But, I never took a penny

That wasn't mine to keep.

Though I worked a lot of overtime

When the bills got just too steep,

The Soldier squared his shoulders and said

And I never passed a cry for help

Though at times I shook with fear,

And sometimes, God forgive me,

I've wept unmanly tears.

I know I don't deserve a place

Among the people here.

They never wanted me around


Except to calm their fears.


If you've a place for me here,


Lord, It needn't be so grand,


I never expected or had too much,


But if you don't, I'll understand."

There was silence all around the throne

Where the saints had often trod

As the Soldier waited quietly,

For the judgment of his God.

"Step forward now, you Soldier,

You've borne your burden well.

Walk peacefully on Heaven's streets,

You've done your time in Hell."

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Why should the CEP report be classified? - By Commander S THAYAPARAN (Retired) Royal Malaysian Navy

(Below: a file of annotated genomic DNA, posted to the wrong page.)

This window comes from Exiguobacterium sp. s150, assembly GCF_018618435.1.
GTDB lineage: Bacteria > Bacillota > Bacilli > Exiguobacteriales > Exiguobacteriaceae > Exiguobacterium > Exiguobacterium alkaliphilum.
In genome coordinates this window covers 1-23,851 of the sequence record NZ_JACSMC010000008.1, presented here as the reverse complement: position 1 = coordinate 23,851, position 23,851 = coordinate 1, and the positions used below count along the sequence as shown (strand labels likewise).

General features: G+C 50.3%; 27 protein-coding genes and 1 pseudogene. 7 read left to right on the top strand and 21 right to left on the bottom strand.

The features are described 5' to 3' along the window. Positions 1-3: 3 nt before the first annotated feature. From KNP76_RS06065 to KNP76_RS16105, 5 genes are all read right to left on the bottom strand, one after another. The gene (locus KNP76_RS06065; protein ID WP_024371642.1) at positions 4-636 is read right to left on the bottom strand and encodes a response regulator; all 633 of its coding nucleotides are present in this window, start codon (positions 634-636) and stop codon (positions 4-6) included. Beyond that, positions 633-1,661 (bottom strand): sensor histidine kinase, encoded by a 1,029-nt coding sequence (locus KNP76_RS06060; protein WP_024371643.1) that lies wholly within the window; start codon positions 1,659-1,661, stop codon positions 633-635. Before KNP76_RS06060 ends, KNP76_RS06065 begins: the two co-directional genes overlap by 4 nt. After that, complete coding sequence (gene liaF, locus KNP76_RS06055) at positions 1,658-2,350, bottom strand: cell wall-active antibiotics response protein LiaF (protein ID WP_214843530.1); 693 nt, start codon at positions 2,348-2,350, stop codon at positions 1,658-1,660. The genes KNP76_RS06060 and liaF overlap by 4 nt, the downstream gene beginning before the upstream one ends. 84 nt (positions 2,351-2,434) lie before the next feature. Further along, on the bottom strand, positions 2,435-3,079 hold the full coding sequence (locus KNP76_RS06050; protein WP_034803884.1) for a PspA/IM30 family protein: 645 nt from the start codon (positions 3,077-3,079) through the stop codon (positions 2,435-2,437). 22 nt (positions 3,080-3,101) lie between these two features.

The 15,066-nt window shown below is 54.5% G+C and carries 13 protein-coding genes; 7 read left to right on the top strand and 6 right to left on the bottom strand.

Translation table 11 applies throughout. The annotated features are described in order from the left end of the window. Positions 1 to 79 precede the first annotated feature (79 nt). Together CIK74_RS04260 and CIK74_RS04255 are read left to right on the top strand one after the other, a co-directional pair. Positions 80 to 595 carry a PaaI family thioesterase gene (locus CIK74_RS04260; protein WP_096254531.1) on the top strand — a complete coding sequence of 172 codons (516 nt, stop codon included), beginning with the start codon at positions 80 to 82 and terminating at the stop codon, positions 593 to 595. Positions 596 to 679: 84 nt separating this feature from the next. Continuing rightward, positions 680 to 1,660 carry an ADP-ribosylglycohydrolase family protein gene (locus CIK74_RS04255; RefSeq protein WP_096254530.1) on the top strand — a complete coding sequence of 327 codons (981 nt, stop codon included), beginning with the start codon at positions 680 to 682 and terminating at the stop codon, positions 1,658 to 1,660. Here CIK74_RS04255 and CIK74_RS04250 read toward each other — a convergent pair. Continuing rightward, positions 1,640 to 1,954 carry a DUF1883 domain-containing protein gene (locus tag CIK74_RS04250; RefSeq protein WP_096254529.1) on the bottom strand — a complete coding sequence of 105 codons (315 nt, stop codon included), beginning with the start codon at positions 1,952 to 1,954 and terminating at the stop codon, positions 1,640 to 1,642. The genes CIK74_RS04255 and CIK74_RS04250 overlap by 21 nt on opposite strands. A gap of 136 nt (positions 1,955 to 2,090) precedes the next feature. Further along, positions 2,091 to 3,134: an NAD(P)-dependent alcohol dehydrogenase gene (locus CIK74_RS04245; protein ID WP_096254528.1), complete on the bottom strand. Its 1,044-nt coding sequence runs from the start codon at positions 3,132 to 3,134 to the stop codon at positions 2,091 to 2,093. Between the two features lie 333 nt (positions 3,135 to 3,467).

Wednesday, August 29, 2018

Malaysiakini : “I have no doubt that the nation has suffered more from undue secrecy than from undue disclosure. The government takes good care of itself.”
– Daniel Schorr

COMMENT | Apparently, the findings of the Council of Eminent Persons (CEP) may not be made public. Prime Minister Dr Mahathir Mohammad made this rather weird statement: "Their job is to investigate and report to me. Whether I accept the report or not is my business. The main thing is to feed me with the information I need in order to make decisions, so it is the government’s business.” Wait a minute, government business?